When Natalie Bulgar moved from the UK to rural Queensland with her husband, the pair were fulfilling dreams of an idyllic life in a warmer climate on the other side of the world.
Finding her tribe
But when the couple started a family, they quickly realised that as beautiful as their new life was it also felt increasingly isolated with a young baby.
Not totally sold on her (possibly excellent) local community’s bingo nights as the optimal source of parenting support, Natalie turned to Facebook looking for a fix.
“I put a post up saying ‘hi, I’ve been in the area now for about six months and I’m struggling to meet friends or find people I have things in common with. I’ve just become a first time parent. I’d really love to meet people who might have similarities to me,” Natalie recalls.
She was quickly flooded with suggestions that she connect to one particular group – Mama Tribe – which other mums described as “fantastic”.
“It’s a relatively new movement,” Natalie explains. “It’s an online community of women who are mums or becoming mums”
“At that time, joining a mums’ group was really quite daunting, because it was so far from any sort of community that I had belonged to before,” she admits. “But I thought ‘what’s the harm?’ So I joined my tribe and I met the most fantastic women from the word go … at the very first meeting I went to.”
Read more stories about new parents and friendship:
- Study suggests mums’ friendships benefit babies for the rest of their lives
- Genius group supports dads who are keen to improve their parenting skills
- 7 reasons to go out for a mums’ night out – even when you can’t be bothered
New kid on the block
Describing her feelings ahead of that first mother’s group, Natalie says she ran the gamut of emotions.
“I sat in my car for about 15 minutes,” she explains, noting that she was really worried that she would not have anything in common with the mums inside. But she took a deep breath and did it anyway. What happened next was that the women welcomed her with open arms.
“I sat down next to this lovely lady who turned out to be English too,” a relieved Natalie remembers.
“The lady on the other side of me had been born in England, even though she’d spent most of her adult life in Australia. So I instantly had a connection, a way to make conversation flow. I’ve been friends with these women ever since.”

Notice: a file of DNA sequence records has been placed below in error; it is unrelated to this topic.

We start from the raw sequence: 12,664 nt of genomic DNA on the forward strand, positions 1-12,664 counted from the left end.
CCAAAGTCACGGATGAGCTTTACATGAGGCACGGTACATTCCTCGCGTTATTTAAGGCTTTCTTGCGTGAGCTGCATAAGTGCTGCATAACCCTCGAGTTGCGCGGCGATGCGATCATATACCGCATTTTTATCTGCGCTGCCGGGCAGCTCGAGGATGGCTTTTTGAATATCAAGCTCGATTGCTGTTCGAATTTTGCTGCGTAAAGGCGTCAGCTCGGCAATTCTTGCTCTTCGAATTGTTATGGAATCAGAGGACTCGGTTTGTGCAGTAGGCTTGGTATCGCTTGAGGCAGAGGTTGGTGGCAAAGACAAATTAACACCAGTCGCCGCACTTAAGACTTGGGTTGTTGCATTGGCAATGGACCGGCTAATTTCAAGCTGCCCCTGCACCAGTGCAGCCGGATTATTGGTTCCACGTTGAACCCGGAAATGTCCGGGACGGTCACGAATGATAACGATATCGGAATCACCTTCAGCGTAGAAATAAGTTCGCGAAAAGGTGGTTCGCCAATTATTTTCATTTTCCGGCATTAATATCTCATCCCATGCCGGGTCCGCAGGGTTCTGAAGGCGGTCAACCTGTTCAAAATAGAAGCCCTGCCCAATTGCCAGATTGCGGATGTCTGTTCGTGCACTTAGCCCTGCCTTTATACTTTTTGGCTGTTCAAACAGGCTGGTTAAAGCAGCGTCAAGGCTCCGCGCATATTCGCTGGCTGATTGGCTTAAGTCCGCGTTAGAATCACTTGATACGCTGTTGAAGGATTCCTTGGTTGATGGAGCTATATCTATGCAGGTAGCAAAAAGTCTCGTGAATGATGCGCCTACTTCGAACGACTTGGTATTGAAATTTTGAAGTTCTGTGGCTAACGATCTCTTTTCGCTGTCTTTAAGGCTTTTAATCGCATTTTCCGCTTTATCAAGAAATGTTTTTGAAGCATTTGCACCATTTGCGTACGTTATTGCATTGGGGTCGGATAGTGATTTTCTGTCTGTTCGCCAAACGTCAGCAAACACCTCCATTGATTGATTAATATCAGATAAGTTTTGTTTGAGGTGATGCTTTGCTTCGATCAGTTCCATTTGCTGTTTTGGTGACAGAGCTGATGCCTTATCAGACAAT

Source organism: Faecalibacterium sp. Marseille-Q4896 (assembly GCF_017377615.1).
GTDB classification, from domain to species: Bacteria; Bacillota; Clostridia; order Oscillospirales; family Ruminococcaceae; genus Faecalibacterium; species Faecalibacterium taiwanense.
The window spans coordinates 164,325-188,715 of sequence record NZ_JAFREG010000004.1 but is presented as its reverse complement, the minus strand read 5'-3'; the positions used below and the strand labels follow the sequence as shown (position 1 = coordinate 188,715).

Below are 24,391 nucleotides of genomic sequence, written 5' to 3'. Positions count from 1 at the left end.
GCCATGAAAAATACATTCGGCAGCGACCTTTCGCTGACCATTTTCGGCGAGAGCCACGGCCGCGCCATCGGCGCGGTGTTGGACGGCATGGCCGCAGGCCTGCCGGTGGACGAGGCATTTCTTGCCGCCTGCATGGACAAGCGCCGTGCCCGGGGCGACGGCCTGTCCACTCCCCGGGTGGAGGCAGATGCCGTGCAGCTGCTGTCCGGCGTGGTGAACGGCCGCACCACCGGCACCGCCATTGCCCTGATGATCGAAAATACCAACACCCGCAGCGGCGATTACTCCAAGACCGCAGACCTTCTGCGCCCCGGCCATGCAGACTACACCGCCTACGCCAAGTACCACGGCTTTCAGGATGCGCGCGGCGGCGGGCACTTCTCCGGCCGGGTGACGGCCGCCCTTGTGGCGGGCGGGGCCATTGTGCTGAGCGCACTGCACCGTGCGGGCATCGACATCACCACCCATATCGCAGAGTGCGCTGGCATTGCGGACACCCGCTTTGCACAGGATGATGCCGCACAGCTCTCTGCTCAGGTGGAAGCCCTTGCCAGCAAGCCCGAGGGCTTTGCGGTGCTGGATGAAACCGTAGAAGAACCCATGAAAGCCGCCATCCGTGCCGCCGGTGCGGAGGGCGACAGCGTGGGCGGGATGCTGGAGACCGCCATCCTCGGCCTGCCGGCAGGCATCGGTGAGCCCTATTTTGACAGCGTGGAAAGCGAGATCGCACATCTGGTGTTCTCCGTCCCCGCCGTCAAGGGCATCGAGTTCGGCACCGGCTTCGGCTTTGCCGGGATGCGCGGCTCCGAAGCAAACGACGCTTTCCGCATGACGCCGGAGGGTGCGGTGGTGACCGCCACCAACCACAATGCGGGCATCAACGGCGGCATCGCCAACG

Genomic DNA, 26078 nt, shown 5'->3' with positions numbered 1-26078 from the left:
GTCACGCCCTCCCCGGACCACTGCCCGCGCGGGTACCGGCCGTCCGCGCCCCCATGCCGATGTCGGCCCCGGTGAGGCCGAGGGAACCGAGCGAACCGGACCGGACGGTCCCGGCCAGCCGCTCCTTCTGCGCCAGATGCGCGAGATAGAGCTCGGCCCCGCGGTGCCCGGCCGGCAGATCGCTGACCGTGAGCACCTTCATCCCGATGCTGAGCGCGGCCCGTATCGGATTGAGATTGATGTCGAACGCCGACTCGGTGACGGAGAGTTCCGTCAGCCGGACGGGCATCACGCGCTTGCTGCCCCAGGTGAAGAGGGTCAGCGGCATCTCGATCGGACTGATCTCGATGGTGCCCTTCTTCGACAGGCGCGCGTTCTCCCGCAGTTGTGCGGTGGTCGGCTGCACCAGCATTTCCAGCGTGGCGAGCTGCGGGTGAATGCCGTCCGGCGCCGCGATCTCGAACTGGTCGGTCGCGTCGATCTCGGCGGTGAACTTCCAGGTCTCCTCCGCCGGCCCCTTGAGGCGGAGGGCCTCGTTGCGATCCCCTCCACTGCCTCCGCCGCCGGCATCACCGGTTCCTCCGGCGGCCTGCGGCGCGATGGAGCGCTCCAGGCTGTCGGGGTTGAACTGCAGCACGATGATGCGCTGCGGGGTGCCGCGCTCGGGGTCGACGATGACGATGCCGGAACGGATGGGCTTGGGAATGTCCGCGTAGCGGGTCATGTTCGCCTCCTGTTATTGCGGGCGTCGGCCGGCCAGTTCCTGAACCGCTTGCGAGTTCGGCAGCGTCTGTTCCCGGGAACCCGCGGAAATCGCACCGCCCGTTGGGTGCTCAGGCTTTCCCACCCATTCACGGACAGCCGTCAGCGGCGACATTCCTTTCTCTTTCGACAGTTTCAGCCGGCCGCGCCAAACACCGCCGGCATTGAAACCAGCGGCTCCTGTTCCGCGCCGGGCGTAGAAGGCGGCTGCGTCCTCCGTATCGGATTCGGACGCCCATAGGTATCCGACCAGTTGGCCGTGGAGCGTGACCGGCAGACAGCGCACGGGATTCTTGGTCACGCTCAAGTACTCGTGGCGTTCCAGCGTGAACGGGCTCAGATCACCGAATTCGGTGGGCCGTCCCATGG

Of finding this group of local, like-mined women, Natalie said it made her feel much better about her own parenting struggles.
“It was fantastic to just feel that you belong somewhere and that you’re not the first person in your situation,” she confirms.
Those very early days of motherhood can be so hard, especially when your family are living far away. It’s hard to over-state the importance of having other women within reach, women who are also coming to terms with the challenges new parenthood can bring.
While chatting via Facebook or Instagram – as Natalie originally did – is valuable, meeting in real life provides a different and often deeper kind of connection.
“It’s that social need, that social desire that most of us have that we need to fulfil,” Natalie explains. “That sense of belonging. That sense of having something in common with someone. It was massively important to me.”
So just how many new friends could mums expect to make at a meet-up like the one Natalie went to?
“In my local Mama Tribe group, we have hundreds and hundreds of members,” Natalie explains.
If that sounds huge and a little daunting, think again. Women tap into Mama Tribe in all kinds of different ways, with the baseline beliefs that ‘it takes a village’ and women supporting other women is key.
Want to meet like-minded mama friends? Join the tribe to access local meet-ups and come along to a Mama Tribe pop-up party! With grazing platters and wine on arrival, you can instantly make new friends with other mums like you, and enjoy mini massages, make-up touch-ups as well as inspiring guest speakers.